Wednesday, August 3, 2011

An Introduction to Sweedish Weave

 I am really excited about this post. I had the wonderful opportunity to learn about Sweedish Weave from a good friend. As I started getting into it and wanting to learn more, I noticed there wasn't very much information about it online. After completing my first project I was eager to start another one.

This is my first Sweedish Weave project. The pattern is called "Tree Design." It is just yarn woven through a piece of monks cloth.

According to Jeanette Coffin, owner and designer of Nettie's Needleworks, Swedish weaving is a form of embroidery. It actually dates back several centuries. In more recent times, this old needle craft has also been known as Swedish huck weaving, huckaback darning, huck embroidery and punto yugoslavo. In the 1930's and 1940's, Swedish huck weaving on toweling was so popular that many designs were created. Some of these designs have been adapted for use with Monk's cloth.

The beauty of this needle craft is that it only requires a few items:

  • Monk's cloth
  • 4-ply yarn
  • #13 yarn needle
  • scissors
  • pattern 
I will be teaching you the basics of Sweedish Weaving. To start you will need to get a pattern. I recommend Nettie's Needleworks. They sell many different beautiful patterns for a great price. They also have a nice variety of Monks cloth. Monks cloth will be what you weave your yarn into. You can buy it at Joanns Fabric and crafts but they only carry white and off white. If you wish to use another color you will need to purchase it somewhere else.

I will be using The Celtic Jewel pattern... 

This is what Monks Cloth looks like...

This is white Monks cloth before preparing it for Weaving.

TIP: If you buy the Monks cloth at Joanns be sure to tell them to follow the grid pattern when they cut it. If you get someone who doesn't know what they are doing and treats it like regular cotton fabric you will have to cut off a lot of the Monks cloth to get the sides straight.

This is my Monks cloth preparation assistant.
Just lay your Monks cloth out and follow the grid and cut a straight line on all four sides. You will need to go in as far as your shortest part of the material.

 See how crooked they cut it?

Look how much waste I had (insert angry scowl here). I was too chicken to say anything to the woman at the cutting counter.
Now it is time for your sewing machine. Set the stitch length to about a 2. You want the stitches to be small so they catch all the threads of the monks cloth and it stops it from fraying more then you want it to.

You will need to decide how much frayed edging you'd like. My project is a baby blanket so I don't want a lot of frills because I don't want it in the babies face. I went in 5. You just need to sew all around the monks cloth. It is really easy. Just follow the grid.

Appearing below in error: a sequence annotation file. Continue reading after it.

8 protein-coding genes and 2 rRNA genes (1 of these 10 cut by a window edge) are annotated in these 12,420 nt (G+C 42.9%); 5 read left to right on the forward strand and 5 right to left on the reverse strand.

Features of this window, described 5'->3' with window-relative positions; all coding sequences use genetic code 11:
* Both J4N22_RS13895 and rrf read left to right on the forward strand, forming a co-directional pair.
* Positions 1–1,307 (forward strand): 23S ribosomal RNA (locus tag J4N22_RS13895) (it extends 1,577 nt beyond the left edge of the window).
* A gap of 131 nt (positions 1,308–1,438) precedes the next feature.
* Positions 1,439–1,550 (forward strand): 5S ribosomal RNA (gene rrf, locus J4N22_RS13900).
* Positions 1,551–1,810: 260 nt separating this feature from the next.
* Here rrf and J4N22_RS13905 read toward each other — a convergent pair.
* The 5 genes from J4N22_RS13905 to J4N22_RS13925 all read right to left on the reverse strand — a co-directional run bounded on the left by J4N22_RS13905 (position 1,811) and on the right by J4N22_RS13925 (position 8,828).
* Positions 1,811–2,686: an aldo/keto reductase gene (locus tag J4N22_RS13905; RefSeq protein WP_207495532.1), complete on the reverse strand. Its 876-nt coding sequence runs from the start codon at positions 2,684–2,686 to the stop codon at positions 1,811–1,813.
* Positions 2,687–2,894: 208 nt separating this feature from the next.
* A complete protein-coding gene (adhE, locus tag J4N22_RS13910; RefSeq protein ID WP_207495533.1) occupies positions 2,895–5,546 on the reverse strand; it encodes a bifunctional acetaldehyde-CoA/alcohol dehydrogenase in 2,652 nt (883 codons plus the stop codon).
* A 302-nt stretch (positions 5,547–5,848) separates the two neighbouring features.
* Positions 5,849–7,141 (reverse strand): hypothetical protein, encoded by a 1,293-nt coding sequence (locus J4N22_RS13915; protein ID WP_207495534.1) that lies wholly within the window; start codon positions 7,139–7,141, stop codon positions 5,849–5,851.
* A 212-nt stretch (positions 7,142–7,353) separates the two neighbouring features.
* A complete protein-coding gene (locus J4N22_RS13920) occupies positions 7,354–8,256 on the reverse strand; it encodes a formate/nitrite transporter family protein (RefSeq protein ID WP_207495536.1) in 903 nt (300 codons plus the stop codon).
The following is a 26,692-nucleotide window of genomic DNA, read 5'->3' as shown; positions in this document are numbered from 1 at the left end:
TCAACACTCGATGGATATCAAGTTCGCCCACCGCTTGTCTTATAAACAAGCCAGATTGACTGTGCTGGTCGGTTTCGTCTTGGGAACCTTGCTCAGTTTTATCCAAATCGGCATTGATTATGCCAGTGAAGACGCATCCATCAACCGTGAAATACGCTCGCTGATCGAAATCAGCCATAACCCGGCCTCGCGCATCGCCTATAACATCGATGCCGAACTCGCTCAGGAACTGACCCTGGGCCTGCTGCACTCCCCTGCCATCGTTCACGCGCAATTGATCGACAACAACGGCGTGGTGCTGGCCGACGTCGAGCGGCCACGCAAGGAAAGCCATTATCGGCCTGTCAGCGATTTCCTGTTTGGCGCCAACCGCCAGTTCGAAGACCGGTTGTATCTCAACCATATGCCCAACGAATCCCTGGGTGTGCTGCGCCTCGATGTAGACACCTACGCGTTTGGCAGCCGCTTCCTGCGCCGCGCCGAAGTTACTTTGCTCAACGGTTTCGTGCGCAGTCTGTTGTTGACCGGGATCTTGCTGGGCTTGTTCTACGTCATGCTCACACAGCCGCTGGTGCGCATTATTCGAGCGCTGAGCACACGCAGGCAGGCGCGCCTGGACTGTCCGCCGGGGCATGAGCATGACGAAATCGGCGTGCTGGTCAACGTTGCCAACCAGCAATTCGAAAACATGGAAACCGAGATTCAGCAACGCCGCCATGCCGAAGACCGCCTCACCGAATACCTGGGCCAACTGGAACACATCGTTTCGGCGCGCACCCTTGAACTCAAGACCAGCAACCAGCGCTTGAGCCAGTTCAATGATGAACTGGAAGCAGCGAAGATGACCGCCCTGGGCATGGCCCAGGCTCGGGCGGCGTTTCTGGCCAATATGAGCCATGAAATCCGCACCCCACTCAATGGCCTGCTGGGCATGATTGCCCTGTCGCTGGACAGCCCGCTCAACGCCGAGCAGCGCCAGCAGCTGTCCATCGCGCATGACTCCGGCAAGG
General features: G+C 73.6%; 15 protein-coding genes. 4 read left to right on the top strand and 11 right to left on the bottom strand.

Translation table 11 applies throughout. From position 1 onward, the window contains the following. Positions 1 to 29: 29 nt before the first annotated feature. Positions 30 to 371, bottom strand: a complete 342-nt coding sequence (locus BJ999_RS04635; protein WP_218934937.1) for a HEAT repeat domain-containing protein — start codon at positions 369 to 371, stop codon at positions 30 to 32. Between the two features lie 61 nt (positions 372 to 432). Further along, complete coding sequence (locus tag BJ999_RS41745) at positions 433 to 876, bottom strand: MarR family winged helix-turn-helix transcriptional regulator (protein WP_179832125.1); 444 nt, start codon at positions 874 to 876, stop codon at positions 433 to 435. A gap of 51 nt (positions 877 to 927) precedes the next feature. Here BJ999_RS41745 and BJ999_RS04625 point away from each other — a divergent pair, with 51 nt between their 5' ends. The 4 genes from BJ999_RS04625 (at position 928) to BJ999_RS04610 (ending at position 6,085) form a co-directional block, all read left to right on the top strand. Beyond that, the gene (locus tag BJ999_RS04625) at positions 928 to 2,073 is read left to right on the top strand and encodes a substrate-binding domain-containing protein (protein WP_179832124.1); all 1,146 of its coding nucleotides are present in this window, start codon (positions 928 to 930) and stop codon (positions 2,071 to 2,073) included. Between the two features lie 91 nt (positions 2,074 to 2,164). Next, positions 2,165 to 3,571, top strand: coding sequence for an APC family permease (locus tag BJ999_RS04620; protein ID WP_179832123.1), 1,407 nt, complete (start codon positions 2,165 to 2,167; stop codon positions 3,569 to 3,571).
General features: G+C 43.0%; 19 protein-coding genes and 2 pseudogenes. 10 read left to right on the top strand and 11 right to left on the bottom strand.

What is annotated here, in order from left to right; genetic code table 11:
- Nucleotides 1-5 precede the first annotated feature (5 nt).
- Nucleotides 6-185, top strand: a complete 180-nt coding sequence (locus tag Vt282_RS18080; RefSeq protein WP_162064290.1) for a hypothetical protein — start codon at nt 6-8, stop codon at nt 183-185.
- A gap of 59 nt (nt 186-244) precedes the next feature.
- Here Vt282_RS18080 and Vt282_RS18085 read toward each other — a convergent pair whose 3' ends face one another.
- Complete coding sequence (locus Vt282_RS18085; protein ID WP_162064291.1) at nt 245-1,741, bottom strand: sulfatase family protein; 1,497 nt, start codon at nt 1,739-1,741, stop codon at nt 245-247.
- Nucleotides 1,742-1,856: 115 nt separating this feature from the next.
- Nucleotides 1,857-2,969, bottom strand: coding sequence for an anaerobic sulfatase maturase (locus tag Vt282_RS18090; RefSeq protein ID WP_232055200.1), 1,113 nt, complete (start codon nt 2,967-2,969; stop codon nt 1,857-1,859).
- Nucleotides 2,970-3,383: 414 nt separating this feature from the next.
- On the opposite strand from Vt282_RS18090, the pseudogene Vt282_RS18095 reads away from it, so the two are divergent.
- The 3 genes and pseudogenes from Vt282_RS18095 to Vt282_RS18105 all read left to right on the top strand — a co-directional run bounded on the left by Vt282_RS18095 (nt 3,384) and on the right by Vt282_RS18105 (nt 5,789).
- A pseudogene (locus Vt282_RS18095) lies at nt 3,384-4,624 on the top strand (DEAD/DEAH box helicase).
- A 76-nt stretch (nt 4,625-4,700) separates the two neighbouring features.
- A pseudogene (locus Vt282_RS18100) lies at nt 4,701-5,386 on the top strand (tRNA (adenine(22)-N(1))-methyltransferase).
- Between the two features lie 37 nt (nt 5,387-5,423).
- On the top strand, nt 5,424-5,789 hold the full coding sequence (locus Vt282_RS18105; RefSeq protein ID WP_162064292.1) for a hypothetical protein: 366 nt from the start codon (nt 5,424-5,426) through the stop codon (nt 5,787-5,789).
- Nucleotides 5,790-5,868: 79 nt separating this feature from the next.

Learn from my mistake. Cut off the selvedge edge BEFORE you sew around it or you'll just have to cut it off afterwards. When you get to the end of one side leave your needle down and lift the presser foot. Then rotate it and sew down the other side. Make sure you keep the seams all the same size.

After you've finished sewing all around the Monks cloth, you will pull the extra off. You will get a nice frayed finish.

Once you've finished, put the Monks cloth into the washing machine on a gentle cycle. You can add mild detergent if you'd like. Don't wash it with anything else or it will agitate the fabric too much which will create lint balls all over the cloth. Dry the Monks cloth in the dryer on a normal high heat setting. The cloth will shrink a lot! For a baby Afghan I got 1 1/2 yds of cloth. 

There will be more to come. Feel free to leave a comment or email me if you have any questions. Happy Weaving.


Amie {Kitty Cats and Airplanes} said...

I am so amazed at your patience. I could never, ever do this. I am way too ADD. It looks amazing though, I really like it!

Patty K said...

This is so beautiful. Thanks for the instructions. I will have to look again when the summer is over.

McEwens said...

I would love to try this. thanks for the tutorial!

Faith Shuler said...

An easier way to get a straight cut is to use a pin and find spot wear you want to cut and pull the threads out, the fabric will bunch. If you hold the salvage edge and tug on the threads it'll come out do that on both ends, then you'll have a visible "line" to cut on.

Jeanette said...

Your blog post is excellent. Thank you for the recommendation. I am here to help others with Swedish weaving! There are 20 other patterns to choose from. Please come for a visit.

Anonymous said...

Thank you, this is a big help in getting started. My friend used a variegated yarn and it turned out beautiful. And know I am looking for a pattern.

Diane said...

Thank you, Thank You, THANK YOU!! After DAYS of searching and numerous emails to the experts, you addressed the issue of WHEN to cut off the selvedge!! Your blogspot is now in my "favorites."

Kekiinspired said...

So if I buy 5 yards, how much would it shrink?

Brielle Kennington said...

It shrinks about 15%.